Considering all the time and effort housekeeping staffs spend cleaning and maintaining expensive carpet, no one wants to see a spot or stain. Discolored or dirty-looking blotches ruin the appearance of any carpeted area, even if it was just cleaned.

Carpet spots and stains that only take seconds to create can linger in carpet after many scheduled cleanings if they are is not addressed properly. Luckily, housekeeping executives can take care of these big problems in just a few small steps.

The first step to removing a carpet spot is to determine what caused the spot or stain, Ruth Travis, vice president and marketing chairman for the Institute of Inspection Cleaning and Restoration Certification (IICRC), says. Most commercial and institutional carpet spots and stains are caused by spills, she says. But cleaning professionals should find out if the substance causing the spot is a solid or a liquid because each case requires separate spotting agents.

“If it’s a spill, you want to reliquify it,” Travis says. She suggests flushing the area with water before using any carpet-spotting solutions.

Once the carpet is wet, staff should use a clean, white towel to blot up the water, let the water dwell, then blot it up again.

When working with solid substances, “Start with dry solid spotters, then go to liquid spotters,” Travis says. “Once you wet something, you won’t have as much success with dry spotters.”

When working with tracked-in or spilled grease on carpet, for example, Travis says to use a cleaning agent to dissolve the spot, then emulsify it.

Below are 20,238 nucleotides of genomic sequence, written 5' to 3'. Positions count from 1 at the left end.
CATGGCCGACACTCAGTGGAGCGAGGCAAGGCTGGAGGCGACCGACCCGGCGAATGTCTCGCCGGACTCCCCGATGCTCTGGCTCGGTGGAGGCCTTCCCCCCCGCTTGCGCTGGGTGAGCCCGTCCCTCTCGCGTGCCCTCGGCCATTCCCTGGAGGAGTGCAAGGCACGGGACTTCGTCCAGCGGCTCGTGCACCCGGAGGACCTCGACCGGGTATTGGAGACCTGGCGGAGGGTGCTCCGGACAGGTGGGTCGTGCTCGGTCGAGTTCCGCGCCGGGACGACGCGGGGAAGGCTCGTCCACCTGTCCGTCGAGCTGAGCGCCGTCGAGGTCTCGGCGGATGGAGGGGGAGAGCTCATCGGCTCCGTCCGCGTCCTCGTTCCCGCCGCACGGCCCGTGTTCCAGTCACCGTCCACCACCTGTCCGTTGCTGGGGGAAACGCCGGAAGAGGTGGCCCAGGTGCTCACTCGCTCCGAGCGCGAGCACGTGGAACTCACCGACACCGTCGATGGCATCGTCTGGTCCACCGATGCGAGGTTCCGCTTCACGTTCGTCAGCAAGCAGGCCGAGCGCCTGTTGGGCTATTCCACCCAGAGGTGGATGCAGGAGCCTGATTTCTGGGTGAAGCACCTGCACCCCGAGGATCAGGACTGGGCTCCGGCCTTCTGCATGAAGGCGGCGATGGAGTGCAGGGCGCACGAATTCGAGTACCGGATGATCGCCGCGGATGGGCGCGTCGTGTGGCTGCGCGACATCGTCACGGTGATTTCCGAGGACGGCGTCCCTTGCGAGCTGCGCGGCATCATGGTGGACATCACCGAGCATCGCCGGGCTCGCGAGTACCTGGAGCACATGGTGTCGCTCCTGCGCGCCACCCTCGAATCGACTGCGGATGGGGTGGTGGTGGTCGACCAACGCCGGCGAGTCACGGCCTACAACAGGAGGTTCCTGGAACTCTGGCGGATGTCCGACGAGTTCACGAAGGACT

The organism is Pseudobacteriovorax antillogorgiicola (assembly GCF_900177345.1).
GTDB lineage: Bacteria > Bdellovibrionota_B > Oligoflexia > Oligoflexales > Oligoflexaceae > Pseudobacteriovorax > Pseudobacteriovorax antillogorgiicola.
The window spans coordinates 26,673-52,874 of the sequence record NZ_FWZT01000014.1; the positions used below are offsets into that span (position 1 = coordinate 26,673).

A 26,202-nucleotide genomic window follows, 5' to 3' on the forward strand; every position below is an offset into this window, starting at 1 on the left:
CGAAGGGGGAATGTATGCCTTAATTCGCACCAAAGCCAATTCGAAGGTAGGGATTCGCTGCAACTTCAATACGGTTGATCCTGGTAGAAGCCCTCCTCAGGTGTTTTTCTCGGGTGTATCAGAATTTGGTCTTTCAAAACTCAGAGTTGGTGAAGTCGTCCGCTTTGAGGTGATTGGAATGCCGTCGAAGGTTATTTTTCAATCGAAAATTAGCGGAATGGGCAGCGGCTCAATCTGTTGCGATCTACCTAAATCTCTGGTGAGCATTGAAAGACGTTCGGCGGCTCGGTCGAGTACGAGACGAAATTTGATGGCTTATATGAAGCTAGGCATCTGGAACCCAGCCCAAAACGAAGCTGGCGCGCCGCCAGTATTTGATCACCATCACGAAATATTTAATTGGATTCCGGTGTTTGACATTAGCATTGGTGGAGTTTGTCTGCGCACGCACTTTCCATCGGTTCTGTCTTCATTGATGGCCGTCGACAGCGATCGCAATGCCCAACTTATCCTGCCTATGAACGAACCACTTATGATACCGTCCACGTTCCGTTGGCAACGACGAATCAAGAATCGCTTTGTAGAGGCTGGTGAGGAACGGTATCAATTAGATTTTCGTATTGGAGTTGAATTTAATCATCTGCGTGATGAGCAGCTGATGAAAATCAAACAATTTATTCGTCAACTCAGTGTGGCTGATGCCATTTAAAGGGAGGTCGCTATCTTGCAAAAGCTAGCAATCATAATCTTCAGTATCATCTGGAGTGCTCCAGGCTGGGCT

“Sometimes you can have a substance that will actually stain the carpet fibers,” Travis says. “Coffee, Kool-Aid and Jell-O, for example, add color to the fibers and it won’t come out.”

Most commercial and institutional facilities have stain-resistant carpet, but if a fiber stain occurs, Travis recommends managers hire a carpet-spotting specialist to get the color out of the carpet.

Just as tough to treat as stains are carpet discolorations. Discoloration caused by bleach, for example, actually removes color from the fibers.

Bleach spots are common in hotels because housekeepers often use bleach products in hotel-room bathrooms. Sometimes bleach drips onto carpet outside bathroom areas.

“In the case of a stain or discoloration, general cleaning is not going to take care of it,” Travis says. She suggests managers use the IICRC referral system — or call 800-835-4624 — to find certified carpet color specialists by state and cleaning specialty.

Common mistakes
If not cleaned properly, carpet spots can get worse overtime. For example, one mistake cleaning staff often make is not rinsing carpet thoroughly after cleaning or spotting carpet.